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Offline Roy Harding

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Re: Union of National Defence Employees
« Reply #23 on: August 09, 2005, 22:58:03 »
Now that I have had my tea, and feel better and level headed and am not wanting a smoke....

Retired CC,

You seem to have some issues with your blood pressure...have you talked to your doc about it??
If you get that angry or frustrated over posts all the time, maybe it is time to take a short sabbatical?
There is no need to get so flustered over a post that had JMO at the end of it.
I am entitled to my opinion and if it bothers you, then don't read my posts.

A nice simple solution.  :)

Instead of getting into specifics, I will just bring up that the civvies already have many benefits that CF members do not.
So to treat them "equally" would mean to increase the CF standards as well. It would be great for you boys, but I don't see that happening any time soon. ::)

Sometimes I like unions, other times I despise them.


Springroll:

Because you, at times, seem to be a fairly knowledgeable individual vis a vis military matters, I sometimes forget that you are, indeed, a civilian.  At those times, I don't have my "forgivable ignorance radar" engaged, and I react to your posts as if they had been written by a soldier/airman/sailor who SHOULD know better.  This forgetfulness gives rise to my raised blood pressure.

Firstly - don't worry about my health - you've got enough to worry about already, what with upcoming BMQ and all.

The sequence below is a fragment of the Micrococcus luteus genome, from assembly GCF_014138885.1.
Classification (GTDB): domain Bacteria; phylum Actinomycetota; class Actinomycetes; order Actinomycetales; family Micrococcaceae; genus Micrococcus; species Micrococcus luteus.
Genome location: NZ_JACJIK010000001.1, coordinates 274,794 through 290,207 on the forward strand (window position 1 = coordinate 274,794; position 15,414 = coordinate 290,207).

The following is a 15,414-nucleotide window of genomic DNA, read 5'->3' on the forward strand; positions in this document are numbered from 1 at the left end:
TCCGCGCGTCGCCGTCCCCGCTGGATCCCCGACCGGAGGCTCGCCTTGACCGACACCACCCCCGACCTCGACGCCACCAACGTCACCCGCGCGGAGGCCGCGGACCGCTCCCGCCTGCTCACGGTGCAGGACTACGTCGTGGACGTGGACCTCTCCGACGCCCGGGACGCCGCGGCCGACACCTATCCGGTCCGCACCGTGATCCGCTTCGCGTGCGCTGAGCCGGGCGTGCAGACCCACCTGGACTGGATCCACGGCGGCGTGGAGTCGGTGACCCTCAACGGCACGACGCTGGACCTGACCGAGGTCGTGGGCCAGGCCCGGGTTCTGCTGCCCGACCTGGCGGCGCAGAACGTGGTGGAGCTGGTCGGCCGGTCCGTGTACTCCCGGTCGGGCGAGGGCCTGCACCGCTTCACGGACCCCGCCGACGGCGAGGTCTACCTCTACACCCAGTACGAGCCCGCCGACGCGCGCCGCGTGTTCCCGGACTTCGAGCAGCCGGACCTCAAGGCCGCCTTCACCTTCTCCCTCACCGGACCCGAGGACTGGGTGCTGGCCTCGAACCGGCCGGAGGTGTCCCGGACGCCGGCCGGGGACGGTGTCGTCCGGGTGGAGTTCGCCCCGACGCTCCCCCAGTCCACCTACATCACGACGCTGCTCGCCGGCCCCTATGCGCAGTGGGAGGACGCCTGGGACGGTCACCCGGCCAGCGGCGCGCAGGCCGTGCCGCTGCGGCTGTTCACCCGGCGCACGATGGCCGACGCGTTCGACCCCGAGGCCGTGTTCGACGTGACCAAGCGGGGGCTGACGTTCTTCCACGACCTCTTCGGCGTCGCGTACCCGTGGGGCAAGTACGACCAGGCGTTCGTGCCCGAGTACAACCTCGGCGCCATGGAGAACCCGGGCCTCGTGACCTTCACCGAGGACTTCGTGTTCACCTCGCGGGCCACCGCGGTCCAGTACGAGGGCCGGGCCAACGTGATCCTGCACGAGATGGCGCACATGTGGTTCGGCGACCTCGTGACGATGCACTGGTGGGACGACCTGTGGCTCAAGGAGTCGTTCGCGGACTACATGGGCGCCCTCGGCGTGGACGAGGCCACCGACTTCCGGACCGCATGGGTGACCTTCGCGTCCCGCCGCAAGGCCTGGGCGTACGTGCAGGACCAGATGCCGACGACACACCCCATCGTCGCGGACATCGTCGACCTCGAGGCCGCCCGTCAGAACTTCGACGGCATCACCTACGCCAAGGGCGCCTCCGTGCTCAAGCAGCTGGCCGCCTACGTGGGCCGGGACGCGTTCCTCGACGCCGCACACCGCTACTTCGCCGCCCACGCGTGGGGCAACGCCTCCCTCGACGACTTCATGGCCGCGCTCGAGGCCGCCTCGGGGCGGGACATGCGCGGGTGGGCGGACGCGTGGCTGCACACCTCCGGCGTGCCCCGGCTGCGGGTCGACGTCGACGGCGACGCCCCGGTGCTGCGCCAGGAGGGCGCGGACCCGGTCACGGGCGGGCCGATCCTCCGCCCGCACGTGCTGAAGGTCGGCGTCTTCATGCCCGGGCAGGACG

Secondly - I don't get angry or frustrated over posts all the time.  Just the ones that deserve such a reaction - as yours would have, had you actually had any military experience (and "hubby's" experience doesn't count - just ask my wife, who, at one time thought she "knew" about the Army because she had been raised by a soldier, then married one.  She found out different once she joined - as will you.)

Finally - I have never been "flustered" in my life - please don't use randomly ascribed transitive verbs to describe my (completely unknowable to you) state of mind.

In the interest of not hijacking this thread (any further than I already have), I've started a new one discussing the subject of CSS here:

http://forums.army.ca/forums/index.php/topic,33366.0.html
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Re: Union of National Defence Employees
« Reply #24 on: August 09, 2005, 23:16:36 »
First, I agree that civvies, if deployed, should receive the same pay/benefits/conditions as soldiers. I also think it's unfortunate we don't have enough military cooks to fill the jobs, but that is another topic.

I do not have a lot of military experience myself but this comment struck me as pretty out there even for a civilian.


Sitting by a stove does not qualify(in my eyes) as a dangerous job. I do that job everyday in my home.
Now if their base was under constant attack and such, then I could understand, but just because you are over there does not mean you should get those benefits.... JMO

Cooking supper for 'hubbie' and the offspring is in no way comparable to cooking in a mess in a war zone I'm sure the cooks and everyone else who were in the U.S. mess in Mosul on December 21, 2004 would beg to differ with your analogy. If you've forgotten the incident, you can google it but to jog the memory I've quoted part of one article below:

"An explosion ripped through a mess tent at a military base near Mosul where hundreds of U.S. troops had just sat down to lunch Tuesday, and officials said more than 20 people were killed and at least 57 were wounded."


JMO but I think any overseas deployment is dangerous. Any military base is a potential target.
« Last Edit: August 09, 2005, 23:28:20 by NavComm »